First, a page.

There are currently some 2.7 million miles of pipeline transporting hazardous substances across the United States. These pipelines often run through multiple states and expose both remote areas and highly populated urban areas to accidents, operating mistakes, and intentional harm caused by hostile actors. Threats falling in the last category have traditionally been limited to physical attacks on pipeline integrity in attempts to cause harmful breaches. However, the high technology age has given rise to a new spectrum of technologically driven threats that can be initiated through purely electronic means. Safeguarding the nation’s pipeline infrastructure against these threats is an ongoing task requiring methodical and meticulous analysis.
In addition to being a vital part of the US economic system, the energy sector is a popular target for hostile factions seeking to harm the United States and her interests. Between 2013 and 2015, attacks on the Energy Sector accounted for 35% of a total 796 reported critical infrastructure cyber incidents. The task of providing oversight of the various government agencies, pipeline operators, and third-party security elements that constitute the nation’s pipeline security system falls to the Department of Homeland Security’s (“DHS”) Transportation Security Administration (“TSA”). The TSA administrates oversight through its Pipeline Security Program (“PSP”), the nation’s effort to monitor the overall status of pipeline security.
Operators of interstate pipelines transporting hazardous substances such as oil and natural gas must follow TSA guidelines to prepare against physical and cyber threats. Troublingly, a 92-page report published on December 18, 2018 by the US Government Accountability Office (“GAO”) has highlighted a number of weaknesses in the TSA’s current security scheme. The report also provided a number of recommended improvements that, if implemented, could enhance the program’s effectiveness. The report was inspired by the data-driven realization that pipelines increasingly utilize networked computer systems in their operation. These computer systems, like most others, are vulnerable to cyberattack, providing potential pipeline saboteurs an additional avenue of attack.
One area of weakness the report identified in the current guidelines is ambiguity in the definitions used to describe critical pipeline facilities. A pipeline system is often made up of multiple component parts. In addition to the pipeline itself, a system may include pump stations, refineries, and storage facilities. In theory, critical facilities, facilities essential the operation of the system, should be identified and reported for further risk analysis. The GAO report found that under the current guidelines, 34 of America’s top 100 critical pipeline systems deemed as “highest risk” have not identified any critical facilities. The report attributes this shortcoming in reporting outcomes to the guidelines’ inability to precisely define critical facilities. Therefore, the current analysis of risk and vulnerability of critical facilities is incomplete.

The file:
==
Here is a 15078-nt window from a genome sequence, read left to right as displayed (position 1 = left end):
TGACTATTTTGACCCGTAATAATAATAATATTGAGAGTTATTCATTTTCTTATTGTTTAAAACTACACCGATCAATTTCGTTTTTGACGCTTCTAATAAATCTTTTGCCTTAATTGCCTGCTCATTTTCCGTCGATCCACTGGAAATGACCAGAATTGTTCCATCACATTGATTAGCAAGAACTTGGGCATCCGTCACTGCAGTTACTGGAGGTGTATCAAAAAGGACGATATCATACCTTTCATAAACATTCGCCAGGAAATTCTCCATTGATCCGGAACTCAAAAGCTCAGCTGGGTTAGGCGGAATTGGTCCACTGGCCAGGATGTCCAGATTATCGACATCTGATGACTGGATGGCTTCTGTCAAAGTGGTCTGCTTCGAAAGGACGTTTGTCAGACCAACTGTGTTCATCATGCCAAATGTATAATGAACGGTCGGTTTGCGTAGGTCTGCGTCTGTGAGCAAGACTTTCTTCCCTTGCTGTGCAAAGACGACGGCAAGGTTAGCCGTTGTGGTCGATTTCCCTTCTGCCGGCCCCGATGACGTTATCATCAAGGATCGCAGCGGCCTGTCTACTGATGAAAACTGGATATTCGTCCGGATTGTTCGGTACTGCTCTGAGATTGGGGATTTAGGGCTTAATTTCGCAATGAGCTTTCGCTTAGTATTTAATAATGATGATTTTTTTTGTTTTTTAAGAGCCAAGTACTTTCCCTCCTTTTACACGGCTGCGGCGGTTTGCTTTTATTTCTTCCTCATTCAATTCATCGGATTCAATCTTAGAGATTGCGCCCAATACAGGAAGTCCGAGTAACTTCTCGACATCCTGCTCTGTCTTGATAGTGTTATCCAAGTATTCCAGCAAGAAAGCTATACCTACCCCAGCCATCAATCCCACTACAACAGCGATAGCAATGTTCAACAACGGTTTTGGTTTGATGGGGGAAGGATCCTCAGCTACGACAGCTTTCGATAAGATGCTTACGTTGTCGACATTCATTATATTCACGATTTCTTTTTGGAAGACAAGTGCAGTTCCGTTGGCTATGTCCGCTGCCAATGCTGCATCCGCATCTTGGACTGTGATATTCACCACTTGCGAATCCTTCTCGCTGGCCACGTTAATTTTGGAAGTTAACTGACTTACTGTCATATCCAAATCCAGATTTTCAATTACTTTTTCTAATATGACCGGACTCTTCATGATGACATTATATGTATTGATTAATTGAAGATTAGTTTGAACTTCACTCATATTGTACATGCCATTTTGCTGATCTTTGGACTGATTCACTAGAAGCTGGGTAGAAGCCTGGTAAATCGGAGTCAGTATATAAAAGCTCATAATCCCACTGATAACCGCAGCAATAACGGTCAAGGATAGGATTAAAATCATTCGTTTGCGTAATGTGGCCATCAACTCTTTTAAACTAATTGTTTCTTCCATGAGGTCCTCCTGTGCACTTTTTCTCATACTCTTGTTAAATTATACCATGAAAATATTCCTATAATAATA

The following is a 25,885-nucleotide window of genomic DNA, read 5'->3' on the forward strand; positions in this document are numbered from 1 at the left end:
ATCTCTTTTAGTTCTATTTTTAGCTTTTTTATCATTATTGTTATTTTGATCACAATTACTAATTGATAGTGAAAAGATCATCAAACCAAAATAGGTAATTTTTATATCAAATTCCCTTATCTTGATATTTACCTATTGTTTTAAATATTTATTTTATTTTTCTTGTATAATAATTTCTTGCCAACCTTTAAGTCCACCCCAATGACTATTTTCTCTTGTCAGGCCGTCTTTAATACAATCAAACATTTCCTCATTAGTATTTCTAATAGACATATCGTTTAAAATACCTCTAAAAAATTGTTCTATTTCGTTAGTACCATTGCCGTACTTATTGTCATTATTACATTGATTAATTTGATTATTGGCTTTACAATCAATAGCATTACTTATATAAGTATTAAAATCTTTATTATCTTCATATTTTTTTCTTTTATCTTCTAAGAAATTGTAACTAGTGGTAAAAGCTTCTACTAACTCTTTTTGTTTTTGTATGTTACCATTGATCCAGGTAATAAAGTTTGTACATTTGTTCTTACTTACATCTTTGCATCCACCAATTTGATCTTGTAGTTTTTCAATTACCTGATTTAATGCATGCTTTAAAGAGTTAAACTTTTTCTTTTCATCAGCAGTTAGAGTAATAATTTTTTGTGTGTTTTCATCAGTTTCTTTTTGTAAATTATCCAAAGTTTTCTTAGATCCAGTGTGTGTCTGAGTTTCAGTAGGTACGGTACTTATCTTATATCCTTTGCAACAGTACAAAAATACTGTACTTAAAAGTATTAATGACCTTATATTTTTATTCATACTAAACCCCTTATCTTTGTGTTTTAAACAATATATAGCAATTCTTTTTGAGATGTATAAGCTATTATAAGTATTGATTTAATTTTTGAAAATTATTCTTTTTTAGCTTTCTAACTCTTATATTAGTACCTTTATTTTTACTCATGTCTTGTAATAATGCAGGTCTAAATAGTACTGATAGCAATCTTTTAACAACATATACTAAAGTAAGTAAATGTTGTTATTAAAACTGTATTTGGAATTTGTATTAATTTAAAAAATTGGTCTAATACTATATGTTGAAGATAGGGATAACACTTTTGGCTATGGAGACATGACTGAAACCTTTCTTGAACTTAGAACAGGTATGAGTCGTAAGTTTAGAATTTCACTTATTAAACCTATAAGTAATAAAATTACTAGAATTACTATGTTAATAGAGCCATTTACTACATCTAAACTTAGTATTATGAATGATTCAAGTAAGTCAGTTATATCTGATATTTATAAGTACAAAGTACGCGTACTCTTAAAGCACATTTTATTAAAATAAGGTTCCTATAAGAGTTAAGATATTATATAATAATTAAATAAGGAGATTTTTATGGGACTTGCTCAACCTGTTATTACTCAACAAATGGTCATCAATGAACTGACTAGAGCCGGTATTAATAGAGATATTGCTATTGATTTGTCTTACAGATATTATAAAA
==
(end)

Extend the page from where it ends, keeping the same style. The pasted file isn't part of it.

The GAO report also found that the TSA, which conducts pipeline security reviews, has not conducted these reviews in a methodical or consistent manner since 2010. Rather, the reporting frequency of the TSA fluctuates wildly from 2010 to present day. The GAO report generally attributes the TSA’s failure to consistently administrate security reports to shortcomings in staff. Between 2010 and 2018, the number of staff members in the TSA’s pipeline security branch has fluctuated between 1 and 14 members. The report also discussed a failure to update risk assessment methodology since the metrics were first established in 2014. As a result, the metrics are out of date and fail to reflect current threats to pipeline operators.
Understandably, the last few points may read as a lot of ruckus over what sounds intangible. How does the secure operation of pipelines link with academic distinctions in reporting systems? The significance of these shortcomings becomes easier to place if we remember to think of the threat to pipeline security as being digital, as well as physical. Even a few years ago, before computers were so heavily integrated into pipeline systems, attacks on America’s energy supply by hostile factions had to be physical. Security was therefore a matter of preventing criminals from cutting open pipes with blowtorches or from shutting down a pump station by cutting the powerline. Now, attacks can be launched against pipeline computers from remote locations at any time. For example, a hostile foreign power could hack into a US pipeline terminal and disrupt energy delivery from thousands of miles away.
Thus, dealing with these threats is more complicated than setting up barbed-wire fencing and conducting regular car patrols. Successfully stopping attacks on pipelines in the digital age requires the implementation of a robust security system, built from reliable data, and maintained with meticulous and regular updates. That’s why definitions and reporting frequency are crucial. As the GAO points out, the governmental agencies in charge of this security have plenty of work ahead of them to make these systems fully effective in the age of cyber-attacks.
For landowners whose property is already burdened with a pipeline, or for landowners facing the prospect of a pipeline being installed on their land, the GAO report highlights the very real evolution in the threats that pipelines are vulnerable to. The digital revolution, with all it’s marvelous advances, has provided terrorists, environmental extremists, and hostile foreign powers a new channel through which they can sow chaos and destruction by attacking America’s energy systems. Landowners forced to bear this additional risk should ensure they are adequately compensated for their burdens.
Written by Christopher Chan